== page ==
What do you mean?
When the police arrested a lot of the weed dealers in my neighborhood, gangs from the city tried to move in. When you remove a powerful force, someone is going to try to fill that vacuum. That made it quite tough to grow up there.

What was school like for you?
People treated me differently because I came from Christiania. Teachers would blame me for things because of where I came from. I started out a very, very mellow kid, very social, but I ended up quite a diabolic youth. Teachers and police officers and other kids’ parents all treated me differently. My friends weren’t allowed to come to my home because of my neighborhood – despite the fact my neighborhood has the lowest violence in the inner city.

Growing up, you found some escape in a boys’ choir. What effect did that have on your life?
I really like singing. I believe that if I wasn’t a good singer, I would have been tossed out of school.

You’ve said that Dr. Dre and rap have been a big influence on your music. How so?
My biggest influence is rap. It spoke to me, probably because of my upbringing in Christiania. You listen to The Chronic and you can hear that anger and frustration. Below the anger and frustration, for a lot of ghetto kids, is fear: the fear of eviction, the fear of the gun, the fear of the police, the fear of your neighbor. I think that’s what we felt. We weren’t doing anything wrong, but the police were patronizing toward us.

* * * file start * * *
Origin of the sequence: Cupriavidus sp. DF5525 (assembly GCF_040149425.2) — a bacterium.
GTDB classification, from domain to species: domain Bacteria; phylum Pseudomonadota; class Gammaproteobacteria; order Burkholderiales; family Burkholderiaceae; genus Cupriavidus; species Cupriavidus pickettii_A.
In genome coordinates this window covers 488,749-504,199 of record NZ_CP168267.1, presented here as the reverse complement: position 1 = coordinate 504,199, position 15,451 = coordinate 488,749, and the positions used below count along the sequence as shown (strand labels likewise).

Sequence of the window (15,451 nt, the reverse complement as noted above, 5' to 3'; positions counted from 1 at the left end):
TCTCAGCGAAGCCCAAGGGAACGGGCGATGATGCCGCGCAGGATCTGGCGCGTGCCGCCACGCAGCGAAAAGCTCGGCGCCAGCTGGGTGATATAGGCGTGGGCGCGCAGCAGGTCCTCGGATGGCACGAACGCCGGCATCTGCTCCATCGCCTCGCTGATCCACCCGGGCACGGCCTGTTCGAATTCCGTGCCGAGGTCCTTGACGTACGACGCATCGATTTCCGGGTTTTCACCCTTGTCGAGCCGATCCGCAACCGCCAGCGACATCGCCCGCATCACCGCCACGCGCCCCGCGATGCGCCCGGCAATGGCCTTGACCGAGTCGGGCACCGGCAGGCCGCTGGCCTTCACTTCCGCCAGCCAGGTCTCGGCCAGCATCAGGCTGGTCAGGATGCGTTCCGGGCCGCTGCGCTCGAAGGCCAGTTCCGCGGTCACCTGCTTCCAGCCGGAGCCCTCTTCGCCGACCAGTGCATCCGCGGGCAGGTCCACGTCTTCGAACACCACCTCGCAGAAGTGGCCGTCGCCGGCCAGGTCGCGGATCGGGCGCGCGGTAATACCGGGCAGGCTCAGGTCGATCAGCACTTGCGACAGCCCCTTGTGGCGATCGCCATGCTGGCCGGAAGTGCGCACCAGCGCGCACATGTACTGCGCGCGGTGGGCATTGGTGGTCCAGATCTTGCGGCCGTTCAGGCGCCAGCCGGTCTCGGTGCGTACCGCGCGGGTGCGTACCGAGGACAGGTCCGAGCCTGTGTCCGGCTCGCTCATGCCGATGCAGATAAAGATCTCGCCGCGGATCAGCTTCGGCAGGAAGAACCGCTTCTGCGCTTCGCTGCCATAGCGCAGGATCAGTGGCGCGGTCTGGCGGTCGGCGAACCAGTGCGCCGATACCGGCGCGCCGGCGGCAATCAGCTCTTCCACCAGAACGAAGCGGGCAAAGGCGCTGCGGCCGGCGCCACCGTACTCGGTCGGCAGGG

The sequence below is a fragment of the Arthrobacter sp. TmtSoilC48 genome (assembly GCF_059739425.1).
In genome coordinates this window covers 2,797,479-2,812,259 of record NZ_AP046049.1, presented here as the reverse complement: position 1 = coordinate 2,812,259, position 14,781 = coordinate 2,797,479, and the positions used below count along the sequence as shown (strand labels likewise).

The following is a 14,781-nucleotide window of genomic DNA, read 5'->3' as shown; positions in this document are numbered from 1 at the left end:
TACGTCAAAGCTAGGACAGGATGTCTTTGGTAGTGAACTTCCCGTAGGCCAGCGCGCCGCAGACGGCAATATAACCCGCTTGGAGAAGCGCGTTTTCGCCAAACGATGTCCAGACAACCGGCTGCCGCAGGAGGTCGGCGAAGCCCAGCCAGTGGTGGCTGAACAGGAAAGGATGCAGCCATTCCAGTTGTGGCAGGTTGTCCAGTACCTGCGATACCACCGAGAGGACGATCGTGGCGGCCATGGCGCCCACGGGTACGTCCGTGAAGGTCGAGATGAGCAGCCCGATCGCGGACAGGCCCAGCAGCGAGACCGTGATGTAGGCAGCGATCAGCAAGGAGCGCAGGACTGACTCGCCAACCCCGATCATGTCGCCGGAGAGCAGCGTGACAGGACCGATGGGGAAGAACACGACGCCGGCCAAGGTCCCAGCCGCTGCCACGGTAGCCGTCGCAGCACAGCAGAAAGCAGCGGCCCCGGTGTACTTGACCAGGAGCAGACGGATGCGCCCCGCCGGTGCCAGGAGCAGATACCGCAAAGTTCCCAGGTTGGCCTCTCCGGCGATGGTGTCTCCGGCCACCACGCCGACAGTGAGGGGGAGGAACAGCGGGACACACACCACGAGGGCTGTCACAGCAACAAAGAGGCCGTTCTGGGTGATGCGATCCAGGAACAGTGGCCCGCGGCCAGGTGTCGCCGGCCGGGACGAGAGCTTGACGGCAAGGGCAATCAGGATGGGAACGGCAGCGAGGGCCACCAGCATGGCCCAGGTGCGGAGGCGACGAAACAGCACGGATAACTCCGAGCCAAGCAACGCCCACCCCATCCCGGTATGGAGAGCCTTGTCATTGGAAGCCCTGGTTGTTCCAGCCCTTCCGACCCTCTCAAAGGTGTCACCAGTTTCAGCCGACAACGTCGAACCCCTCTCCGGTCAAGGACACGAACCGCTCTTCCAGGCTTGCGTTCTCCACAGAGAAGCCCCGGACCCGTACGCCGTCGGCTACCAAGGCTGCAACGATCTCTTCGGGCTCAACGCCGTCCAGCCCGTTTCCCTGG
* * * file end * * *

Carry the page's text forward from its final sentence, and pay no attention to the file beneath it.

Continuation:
So we found a connection in hearing N.W.A, Dr. Dre, Eminem, Jay Z and all these other amazing lyricists because of the anger. It’s something you could spit back at the police when you saw them.

What would you say to the police?
I would just say, “Fuck the police,” just like N.W.A.

How did you come to write pop music?
I was writing rap at 12 years old and began writing songs as a 20-year-old. I think I wrote my first song in the winter of 2008-2009, when I was in Buenos Aires. I was writing about growing up and my boys back home. After that, I spent a couple of months back in Denmark and went to New York. And I went to Boston, where I hooked up with a bunch of folk musicians that my dad knew, and that’s when I knew I wanted to start a band.

How did the band come together?
All of the guys in the band and the producers and songwriters – seven boys – went to the same high school. Some of us were in the same grade; some were in other years. But none of us knew each other when we were going to school, but we knew who we all were.